Ngozika Anthonia Obi-Ani is a Senior Lecturer in the Department of History and International Studies, University of Nigeria, Nsukka. Her research is multidisciplinary, connecting history, sociology, conflicts, health, gender studies, as well as urban, cultural, and memory studies. My overall research is thinking globally about gender equality, reducing inequalities, sustainable peace, justice, and the role of stronginstitutions in ensuring equality. I have published articles and book chapters in reputable local and international journals and has attended numerous conferences both within and outside Nigeria. Ngozika is an alumnus of Partnership for African Social & Governance Research, (PASGR) Nairobi, Kenya. She is currently a fellow of Merian Institute for Advanced Studies in Africa, MIASA, working on,” Post-memory, Trauma and the Nigeria-Biafra War: A Case of Uju Anya’s Tweet on Queen Elizabeth 11”. I am a former recipient of fellowships from the following programs and universities: African Humanities Program (AHP), A.G Leventis, School of African and Oriental Studies (SOAS), University College London (UCL), African Peacebuilding Network (APN) of the (Social Science Research Council, SSRC), Institute of Human Rights-Alliance for Historical Dialogue and Accountability (ISHR-AHDA), University of Columbia, New York. Other awards and recognitions include a fellowship from the Ife Institute of Advanced Studies, IAS, recognition as the 2021 CODERSRIA Gender Institute Laureate and membership of Conflict West Africa Network, Lagos (CORN), the Lagos Studies Association, LSA and Historical Society of Nigeria, HSN.
MIASA Project: Postmemory, Trauma and Nigeria-Biafra War: A Case of Uju-Anya’s Tweet on Queen Elizabeth 11
This research attempts to understand how the second generation of Nigeria-Biafran war survivors have appropriated the memory transmitted to them by their families and how this collective trauma and inherited memories have irrevocably affected their group identities. For instance, on September 8, 2022, the world woke up to the news of the demise of Queen Elizabeth 11. The news of her death was received with mixed reactions in the former colonies of Britain across the world. People took to their different social media handles to express their feeling about the death of the longest-reigned British monarch. Of most significance was a tweet by Professor Uju Anya wishing Queen Elizabeth II “excruciating death” when the royal family announced that the Queen was critically ill. Her tweet sparked outrage from various quarters of the world. In Nigeria, her emotional outburst conjured up harrowing traumas of the Nigerian-Biafran War of 1967-1970, particularly among the Igbo who bore—and continue to bear—the brunt of the war. Anya’s outburst resurrected the claim that the British monarch is complicit in the “Igbo genocide” and, thus, in the continual collective trauma of the Igbo people.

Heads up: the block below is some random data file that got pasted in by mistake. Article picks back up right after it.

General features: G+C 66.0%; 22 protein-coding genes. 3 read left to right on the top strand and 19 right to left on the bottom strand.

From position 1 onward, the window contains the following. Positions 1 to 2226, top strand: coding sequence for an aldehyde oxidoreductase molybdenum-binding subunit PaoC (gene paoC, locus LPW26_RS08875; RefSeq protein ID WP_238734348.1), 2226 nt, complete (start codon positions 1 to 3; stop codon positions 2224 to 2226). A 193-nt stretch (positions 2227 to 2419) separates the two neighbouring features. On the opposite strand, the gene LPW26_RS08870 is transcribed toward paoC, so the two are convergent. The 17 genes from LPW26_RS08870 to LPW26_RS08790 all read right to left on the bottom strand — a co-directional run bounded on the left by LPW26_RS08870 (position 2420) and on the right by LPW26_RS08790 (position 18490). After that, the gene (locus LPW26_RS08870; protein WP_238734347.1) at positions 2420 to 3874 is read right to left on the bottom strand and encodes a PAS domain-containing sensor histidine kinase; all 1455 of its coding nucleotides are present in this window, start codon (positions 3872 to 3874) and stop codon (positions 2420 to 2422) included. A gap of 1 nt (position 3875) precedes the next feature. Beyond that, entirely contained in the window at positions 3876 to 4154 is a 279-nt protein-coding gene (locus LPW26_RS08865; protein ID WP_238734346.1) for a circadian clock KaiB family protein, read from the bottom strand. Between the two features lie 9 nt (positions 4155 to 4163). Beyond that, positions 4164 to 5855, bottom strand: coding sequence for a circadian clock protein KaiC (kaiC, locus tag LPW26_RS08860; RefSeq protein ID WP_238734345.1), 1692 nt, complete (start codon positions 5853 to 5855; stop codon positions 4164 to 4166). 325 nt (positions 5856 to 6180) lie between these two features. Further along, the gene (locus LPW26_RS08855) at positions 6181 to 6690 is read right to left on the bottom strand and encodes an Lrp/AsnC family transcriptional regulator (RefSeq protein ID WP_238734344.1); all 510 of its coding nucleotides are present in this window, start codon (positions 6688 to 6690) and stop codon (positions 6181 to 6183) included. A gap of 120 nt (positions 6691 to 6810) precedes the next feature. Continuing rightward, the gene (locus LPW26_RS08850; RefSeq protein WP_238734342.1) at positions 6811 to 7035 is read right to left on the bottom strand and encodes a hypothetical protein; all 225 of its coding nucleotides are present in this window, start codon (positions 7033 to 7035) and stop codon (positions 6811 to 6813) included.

- 2022 “Not all deities were transformed in Igboland: a cultural history of the Api-Opi deity”, , Journal of Cultural Heritage Management and Sustainable Development, vol. no. https://doi.org/10.1108/JCHMSD-07-2021-0132.
- 2021, “Presumed Urbanization: The Experiences of Onitsha City Slums Dwellers”, Citis, vol.119(9):103399, December, https://doi.org/10.1016/j.cities.2021.103399
- 2021 “Interrogating the International Monetary Fund (IMF) Policies in Nigeria, 1986-2018”, Cogent Arts & Humanities, vol.8 no.1. https://doi.10.1080/23311983.2021.1932283
- 2021. “Covid-19 Pandemic and the Nigerian Primary Healthcare System: The Leadership Question”Cogent Arts & Humanities, vol.8 no.1.
- 2021, “Creativity, Spirituality and Society: A Study in Preservation of Ikenga and Ofo Sculpture in Contemporary Igbo Society”, Journal of Cultural Heritage Management and Sustainable Development, vol. no. https://doi.org/10.1108/JCHMSD-12-2020-0178.
- 2020. “A Historical Perspective of Nigerian Immigration in Europe” Cogent Arts & Humanities, vol.7 no.1, 1-15. https://doi.org/10.1080/23311983.2020.1846262
- 2020.“Indigenous Peoples of Biafra (IPOB) and the Renewed Quest for Biafra”, Cogito –Multidisciplinary Research Journal, vol. xii, no.3, 97-119.
- 2020. “Women and the Upsurge of ‘Baby factories’ in Southeastern Nigeria: Erosion of Cultural Values or Capitalism? Journal of International Women Studies (JIWS),21(6), 406-418.
- 2020. “Social Media and the Covid-19: Observations from Nigeria”, Cogent Arts & Humanities, vol.7 no.1. https:/doi/full/10.1080/23311983.2020.1799483
- 2020. “Urbanization in Nigeria: The Onitsha Experience,” CITIES, vol. 104. https://doi.org/10.1016/j.cities.2020.102744
- 2020. “Xenophobia: South Africa as a Mirror on Insecurity in Nigeria”, Nigerian Forum, The Nigerian Institute of International Affairs, vol.41, no.1.